The million dollar question is how do unschooled children compare to public school students?

“A variety of studies of homeschooled students’ academic performance have conclusively shown that homeschooled students can succeed academically. However, there have been no studies of homeschooled students’ academic performance that have used representative samples rather than recruiting volunteer participants. Further, study participants are inevitably from wealthier, better educated, more intact families, meaning that they likely would have scored well above average regardless of the educational option their parents chose for them. Data from the National Center for Education Statistics suggests that the homeschool population is significantly more diverse than the samples commonly used in studies of homeschool achievement, meaning that these studies likely miss whole swaths of homeschoolers. What these studies show is that homeschooled children in wealthier, better educated families with driven and motivated parents (the sort that would volunteer for studies of their children’s academic performance) tend to score well above the public score average, as should be expected.” (link)

What I understand from the above is that wealthy homeschoolers score well on tests. There is not a lot of data about students from lower income households taking standardized tests. That doesn’t show me that unschooling is the solution to our educational woes. It also makes sense that those who volunteer for studies on unschooling are going to be the subjects that have a positive association with it and have flourished under it. 

Here is my issue with the unschooler agenda. Not everyone can or wants to unschool their child. There is no data showing that unschooling would work for parents who do not have a higher education. Leaving kids alone to learn does not actually occur. Unschooling needs adults who can help their child pursue their interests. Everyone seems to act like we just let kids loose and they will learn. Children will always need adults to help them achieve their goals. The utopia of let them be and they will fly is garbage.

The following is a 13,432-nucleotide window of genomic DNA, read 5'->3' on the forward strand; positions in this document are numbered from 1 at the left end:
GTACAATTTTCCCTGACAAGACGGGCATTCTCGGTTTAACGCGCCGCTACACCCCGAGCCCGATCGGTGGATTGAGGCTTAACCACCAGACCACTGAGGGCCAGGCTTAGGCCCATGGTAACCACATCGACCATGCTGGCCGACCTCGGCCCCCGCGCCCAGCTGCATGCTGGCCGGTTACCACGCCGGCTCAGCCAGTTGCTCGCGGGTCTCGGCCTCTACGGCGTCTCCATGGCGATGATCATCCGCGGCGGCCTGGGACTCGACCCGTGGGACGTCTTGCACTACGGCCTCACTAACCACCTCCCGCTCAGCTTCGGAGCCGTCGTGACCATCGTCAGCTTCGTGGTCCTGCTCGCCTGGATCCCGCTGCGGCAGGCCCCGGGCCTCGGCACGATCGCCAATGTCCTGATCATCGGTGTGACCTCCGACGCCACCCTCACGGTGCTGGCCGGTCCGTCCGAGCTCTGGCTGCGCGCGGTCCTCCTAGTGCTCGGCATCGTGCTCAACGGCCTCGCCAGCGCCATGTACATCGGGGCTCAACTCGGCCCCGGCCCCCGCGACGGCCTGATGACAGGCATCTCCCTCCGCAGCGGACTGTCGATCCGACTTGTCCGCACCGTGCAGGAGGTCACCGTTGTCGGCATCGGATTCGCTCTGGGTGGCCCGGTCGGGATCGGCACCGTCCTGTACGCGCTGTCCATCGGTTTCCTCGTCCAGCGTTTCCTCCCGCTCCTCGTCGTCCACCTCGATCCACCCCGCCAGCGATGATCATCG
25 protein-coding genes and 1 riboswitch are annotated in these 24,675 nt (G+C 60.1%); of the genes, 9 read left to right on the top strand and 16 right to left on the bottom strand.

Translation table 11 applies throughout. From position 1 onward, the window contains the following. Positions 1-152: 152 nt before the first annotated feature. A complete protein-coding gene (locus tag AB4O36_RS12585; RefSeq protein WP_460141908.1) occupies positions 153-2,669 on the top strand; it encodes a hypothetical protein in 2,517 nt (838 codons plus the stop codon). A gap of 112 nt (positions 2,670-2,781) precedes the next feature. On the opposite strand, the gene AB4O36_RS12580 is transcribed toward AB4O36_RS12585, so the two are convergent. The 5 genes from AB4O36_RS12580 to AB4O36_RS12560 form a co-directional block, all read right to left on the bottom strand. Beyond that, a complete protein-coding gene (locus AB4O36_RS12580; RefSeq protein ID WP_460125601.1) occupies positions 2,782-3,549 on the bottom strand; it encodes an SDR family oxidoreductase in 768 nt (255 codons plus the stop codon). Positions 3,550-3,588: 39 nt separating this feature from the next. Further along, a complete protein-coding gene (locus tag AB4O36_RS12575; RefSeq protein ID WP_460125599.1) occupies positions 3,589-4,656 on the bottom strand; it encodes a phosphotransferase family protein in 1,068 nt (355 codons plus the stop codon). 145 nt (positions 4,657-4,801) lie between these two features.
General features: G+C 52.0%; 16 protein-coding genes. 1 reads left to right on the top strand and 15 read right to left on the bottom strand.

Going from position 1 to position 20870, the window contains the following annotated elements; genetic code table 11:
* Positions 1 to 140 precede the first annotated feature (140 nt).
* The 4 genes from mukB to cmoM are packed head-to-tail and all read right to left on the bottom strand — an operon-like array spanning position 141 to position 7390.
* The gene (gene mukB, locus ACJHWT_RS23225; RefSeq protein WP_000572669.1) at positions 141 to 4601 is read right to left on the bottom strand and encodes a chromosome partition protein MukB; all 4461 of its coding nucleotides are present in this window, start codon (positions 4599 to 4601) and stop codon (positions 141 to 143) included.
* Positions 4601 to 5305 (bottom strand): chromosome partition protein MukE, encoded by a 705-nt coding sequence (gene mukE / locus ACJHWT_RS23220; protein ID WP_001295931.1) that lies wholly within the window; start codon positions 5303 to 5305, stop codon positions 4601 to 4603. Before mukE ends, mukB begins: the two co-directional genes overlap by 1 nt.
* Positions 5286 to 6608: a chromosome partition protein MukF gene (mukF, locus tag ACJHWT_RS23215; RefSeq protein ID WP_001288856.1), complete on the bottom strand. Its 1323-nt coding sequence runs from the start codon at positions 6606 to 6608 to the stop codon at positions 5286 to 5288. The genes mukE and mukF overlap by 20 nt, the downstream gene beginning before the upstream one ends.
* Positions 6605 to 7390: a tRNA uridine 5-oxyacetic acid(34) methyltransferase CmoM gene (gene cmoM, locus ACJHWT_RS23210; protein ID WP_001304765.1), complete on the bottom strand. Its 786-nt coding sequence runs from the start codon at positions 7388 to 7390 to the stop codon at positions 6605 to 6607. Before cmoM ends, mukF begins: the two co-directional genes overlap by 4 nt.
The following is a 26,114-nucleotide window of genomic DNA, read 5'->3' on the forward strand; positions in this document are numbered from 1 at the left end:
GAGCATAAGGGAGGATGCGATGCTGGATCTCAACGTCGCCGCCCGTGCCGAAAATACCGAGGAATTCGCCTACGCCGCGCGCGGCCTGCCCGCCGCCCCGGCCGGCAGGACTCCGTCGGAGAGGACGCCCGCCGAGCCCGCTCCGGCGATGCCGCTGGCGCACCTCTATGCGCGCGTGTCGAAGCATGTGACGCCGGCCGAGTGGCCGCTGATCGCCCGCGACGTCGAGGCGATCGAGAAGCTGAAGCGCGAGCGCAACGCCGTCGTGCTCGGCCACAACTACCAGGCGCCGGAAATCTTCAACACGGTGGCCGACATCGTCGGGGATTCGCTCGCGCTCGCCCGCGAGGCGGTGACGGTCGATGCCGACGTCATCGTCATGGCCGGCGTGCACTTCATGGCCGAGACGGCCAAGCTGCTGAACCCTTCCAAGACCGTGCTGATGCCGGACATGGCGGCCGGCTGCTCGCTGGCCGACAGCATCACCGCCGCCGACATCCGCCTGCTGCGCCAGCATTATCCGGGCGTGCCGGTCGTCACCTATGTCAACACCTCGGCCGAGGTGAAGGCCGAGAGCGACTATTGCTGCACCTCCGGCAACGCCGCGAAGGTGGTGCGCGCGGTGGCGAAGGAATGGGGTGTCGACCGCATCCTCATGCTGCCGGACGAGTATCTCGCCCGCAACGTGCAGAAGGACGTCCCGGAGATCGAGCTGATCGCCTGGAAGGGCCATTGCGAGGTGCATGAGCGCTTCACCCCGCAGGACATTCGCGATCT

Unlike some of the people on Twitter who talk a good game, I have had the pleasure of being around kids who aren’t forced to do anything for long periods of time. I run a summer camp where our only goals are safety and fun. There are no standards and no pressure to do anything other than finding a way to create joy and delight for children for nine plus hours a day. We actively ask our campers what they want to do. (they are our clients) We do everything within our power to take what they want to do and create an opportunity for them to do it. We tailor their camp experience to them. If they want to play soccer we will play a boatload of soccer. If they want to play chess we do that as well. The only limitations we have are time and money.

This has given me a unique view and philosophy on kids. They want to be shown new and fun things. Most kids don’t want to sit around and do nothing. They love to be engaged and active. Kids want to be around other kids they like. Kids like adults who are fun and want to be around them as well. Here is the crazy part. Sometimes kids are happy after they are coaxed into doing something they were uncomfortable with. Yes, you read that right. Kids don’t always know best. That is what some people gloss over. Kids don’t know everything.